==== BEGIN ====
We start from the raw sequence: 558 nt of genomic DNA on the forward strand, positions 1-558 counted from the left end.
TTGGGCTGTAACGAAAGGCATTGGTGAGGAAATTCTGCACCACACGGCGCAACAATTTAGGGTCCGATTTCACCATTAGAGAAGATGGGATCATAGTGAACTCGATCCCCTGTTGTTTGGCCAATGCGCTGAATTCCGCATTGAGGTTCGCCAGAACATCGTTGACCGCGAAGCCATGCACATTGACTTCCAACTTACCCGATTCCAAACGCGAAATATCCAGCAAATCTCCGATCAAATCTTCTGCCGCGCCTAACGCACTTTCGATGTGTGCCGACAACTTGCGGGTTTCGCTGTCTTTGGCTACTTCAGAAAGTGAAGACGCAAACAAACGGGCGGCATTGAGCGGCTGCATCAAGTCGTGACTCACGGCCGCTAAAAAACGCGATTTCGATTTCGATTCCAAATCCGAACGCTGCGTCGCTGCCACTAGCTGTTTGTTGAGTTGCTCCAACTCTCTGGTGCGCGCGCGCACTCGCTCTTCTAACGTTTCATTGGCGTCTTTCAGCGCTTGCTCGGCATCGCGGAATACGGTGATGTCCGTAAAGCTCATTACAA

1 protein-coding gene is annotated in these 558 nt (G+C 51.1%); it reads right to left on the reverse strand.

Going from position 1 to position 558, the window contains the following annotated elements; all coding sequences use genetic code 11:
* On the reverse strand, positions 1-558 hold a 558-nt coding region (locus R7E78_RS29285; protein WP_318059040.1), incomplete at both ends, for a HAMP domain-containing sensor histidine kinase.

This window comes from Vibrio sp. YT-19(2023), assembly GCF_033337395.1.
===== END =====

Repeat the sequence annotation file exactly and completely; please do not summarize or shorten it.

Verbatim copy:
We start from the raw sequence: 558 nt of genomic DNA on the forward strand, positions 1-558 counted from the left end.
TTGGGCTGTAACGAAAGGCATTGGTGAGGAAATTCTGCACCACACGGCGCAACAATTTAGGGTCCGATTTCACCATTAGAGAAGATGGGATCATAGTGAACTCGATCCCCTGTTGTTTGGCCAATGCGCTGAATTCCGCATTGAGGTTCGCCAGAACATCGTTGACCGCGAAGCCATGCACATTGACTTCCAACTTACCCGATTCCAAACGCGAAATATCCAGCAAATCTCCGATCAAATCTTCTGCCGCGCCTAACGCACTTTCGATGTGTGCCGACAACTTGCGGGTTTCGCTGTCTTTGGCTACTTCAGAAAGTGAAGACGCAAACAAACGGGCGGCATTGAGCGGCTGCATCAAGTCGTGACTCACGGCCGCTAAAAAACGCGATTTCGATTTCGATTCCAAATCCGAACGCTGCGTCGCTGCCACTAGCTGTTTGTTGAGTTGCTCCAACTCTCTGGTGCGCGCGCGCACTCGCTCTTCTAACGTTTCATTGGCGTCTTTCAGCGCTTGCTCGGCATCGCGGAATACGGTGATGTCCGTAAAGCTCATTACAA

1 protein-coding gene is annotated in these 558 nt (G+C 51.1%); it reads right to left on the reverse strand.

Going from position 1 to position 558, the window contains the following annotated elements; all coding sequences use genetic code 11:
* On the reverse strand, positions 1-558 hold a 558-nt coding region (locus R7E78_RS29285; protein WP_318059040.1), incomplete at both ends, for a HAMP domain-containing sensor histidine kinase.

This window comes from Vibrio sp. YT-19(2023), assembly GCF_033337395.1.